The Kerala High Court has upheld that the right of a single woman to conceive through ART procedure is recognized and accepted in the country through THE HONOURABLE MR. JUSTICE SATHISH NINAN in the case of XXXX v. State of Kerala (WP(C) NO. 13622 OF 2021)
FACTS OF THE CASE:
The petitioner was a divorcee. After that, on 29.01.2021, the petitioner opted to get conceived by In Vitro Fertilization (“IVF”) procedure. The identity of the sperm donor had not been disclosed to the petitioner and was kept anonymous. The petitioner’s concern related to the fulfilment of certain formalities for registration of the child’s birth on delivery.
The State of Kerala prescribes the format for registration of births and deaths under the Kerala Registration of Births and Deaths Rules, 1970. The form contains columns requiring disclosure of the name of the child’s father. The petitioner contended that she could not be required to provide the name of the father. This was because their identity was unknown, and such a requirement intrudes upon her right to privacy, liberty and dignity.
The Court observed that a woman’s right for reproductive decisions and personal choices had been recognized as a constitutional right; there are instances where single/unwed women choose to have a child through Assisted Reproductive Technologies (ART).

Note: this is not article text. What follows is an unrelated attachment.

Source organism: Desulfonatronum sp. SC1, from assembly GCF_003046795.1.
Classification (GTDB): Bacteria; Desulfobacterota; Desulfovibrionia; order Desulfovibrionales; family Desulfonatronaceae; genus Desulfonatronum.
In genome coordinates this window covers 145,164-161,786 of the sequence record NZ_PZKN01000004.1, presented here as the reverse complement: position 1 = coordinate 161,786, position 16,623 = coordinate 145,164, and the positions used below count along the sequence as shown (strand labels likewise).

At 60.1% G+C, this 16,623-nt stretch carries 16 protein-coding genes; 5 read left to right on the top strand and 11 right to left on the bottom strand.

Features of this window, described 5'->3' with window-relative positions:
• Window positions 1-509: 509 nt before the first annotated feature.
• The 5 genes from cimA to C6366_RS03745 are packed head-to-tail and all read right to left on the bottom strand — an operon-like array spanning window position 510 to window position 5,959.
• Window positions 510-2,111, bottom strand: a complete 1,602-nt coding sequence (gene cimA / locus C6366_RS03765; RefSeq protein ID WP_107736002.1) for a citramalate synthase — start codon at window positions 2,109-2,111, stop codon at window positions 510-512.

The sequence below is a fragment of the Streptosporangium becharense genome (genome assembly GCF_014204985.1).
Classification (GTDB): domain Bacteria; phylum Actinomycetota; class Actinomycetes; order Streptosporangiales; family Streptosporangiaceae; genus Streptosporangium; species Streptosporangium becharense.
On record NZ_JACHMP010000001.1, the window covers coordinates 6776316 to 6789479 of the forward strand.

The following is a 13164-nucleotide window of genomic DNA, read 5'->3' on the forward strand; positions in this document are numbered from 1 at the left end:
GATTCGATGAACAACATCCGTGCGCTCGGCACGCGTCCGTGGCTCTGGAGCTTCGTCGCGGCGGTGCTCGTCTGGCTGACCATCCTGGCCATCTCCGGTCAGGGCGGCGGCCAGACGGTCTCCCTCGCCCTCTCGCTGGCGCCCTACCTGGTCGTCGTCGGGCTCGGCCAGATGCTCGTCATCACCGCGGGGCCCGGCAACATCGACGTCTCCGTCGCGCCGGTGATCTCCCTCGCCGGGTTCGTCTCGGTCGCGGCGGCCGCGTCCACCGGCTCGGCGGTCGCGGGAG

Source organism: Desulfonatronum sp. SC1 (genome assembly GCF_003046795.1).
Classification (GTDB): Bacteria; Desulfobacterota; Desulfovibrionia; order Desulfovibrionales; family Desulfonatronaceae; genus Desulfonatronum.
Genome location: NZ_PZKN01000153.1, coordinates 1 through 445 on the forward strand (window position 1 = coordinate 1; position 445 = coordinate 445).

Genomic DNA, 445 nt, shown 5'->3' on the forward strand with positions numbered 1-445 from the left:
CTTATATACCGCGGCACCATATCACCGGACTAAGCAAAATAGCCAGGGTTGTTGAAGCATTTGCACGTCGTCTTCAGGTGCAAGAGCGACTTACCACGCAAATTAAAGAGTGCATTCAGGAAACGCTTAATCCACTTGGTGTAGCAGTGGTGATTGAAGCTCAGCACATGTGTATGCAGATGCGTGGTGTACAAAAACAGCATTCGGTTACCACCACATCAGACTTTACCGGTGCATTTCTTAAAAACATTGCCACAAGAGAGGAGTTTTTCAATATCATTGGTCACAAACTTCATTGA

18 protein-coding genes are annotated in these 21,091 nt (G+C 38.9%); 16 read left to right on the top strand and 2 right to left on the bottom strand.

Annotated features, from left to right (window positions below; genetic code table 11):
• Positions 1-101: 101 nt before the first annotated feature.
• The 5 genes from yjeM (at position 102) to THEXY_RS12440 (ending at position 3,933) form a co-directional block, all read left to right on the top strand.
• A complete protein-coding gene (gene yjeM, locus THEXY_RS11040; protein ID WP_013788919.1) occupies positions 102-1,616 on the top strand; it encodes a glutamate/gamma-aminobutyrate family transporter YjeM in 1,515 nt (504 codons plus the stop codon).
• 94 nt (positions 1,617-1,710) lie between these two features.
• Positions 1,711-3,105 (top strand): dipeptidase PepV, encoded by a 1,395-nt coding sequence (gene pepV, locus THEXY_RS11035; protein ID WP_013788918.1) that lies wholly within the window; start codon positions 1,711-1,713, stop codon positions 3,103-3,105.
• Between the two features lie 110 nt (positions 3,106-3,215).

It was further observed that the identity of the sperm donor could not be disclosed except in circumstances as may be compelled under law. It falls within the realm of the “right of privacy”. The said right has also been recognized in the guidelines for ART clinics, with very few exceptions.
Requiring the petitioner to leave the column regarding the father’s details blank, the issuance of a certificate of birth or certificate of death leaving the space provided regarding the father’s details blank inherently affects the mother’s and child’s right to dignity. It was held that after recognizing a single woman’s/unwed mother’s right to conceive through ART procedures, it is up to the State to provide appropriate forms for registering births and deaths of children born through such procedures, as well as issuing birth/death certificates.
The petitioner was in the 8th month of pregnancy. Considering the urgency of the situation, the Court directed respondents 1 and 3 to take necessary steps to have separate forms prescribed for registration of births and deaths and for issuance of certificates in cases relating to conception through ART procedure of single parent/unwed mother, immediately.
Thus, the writ petition was allowed.
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JUDGEMENT REVIEWED BY REETI SHETTY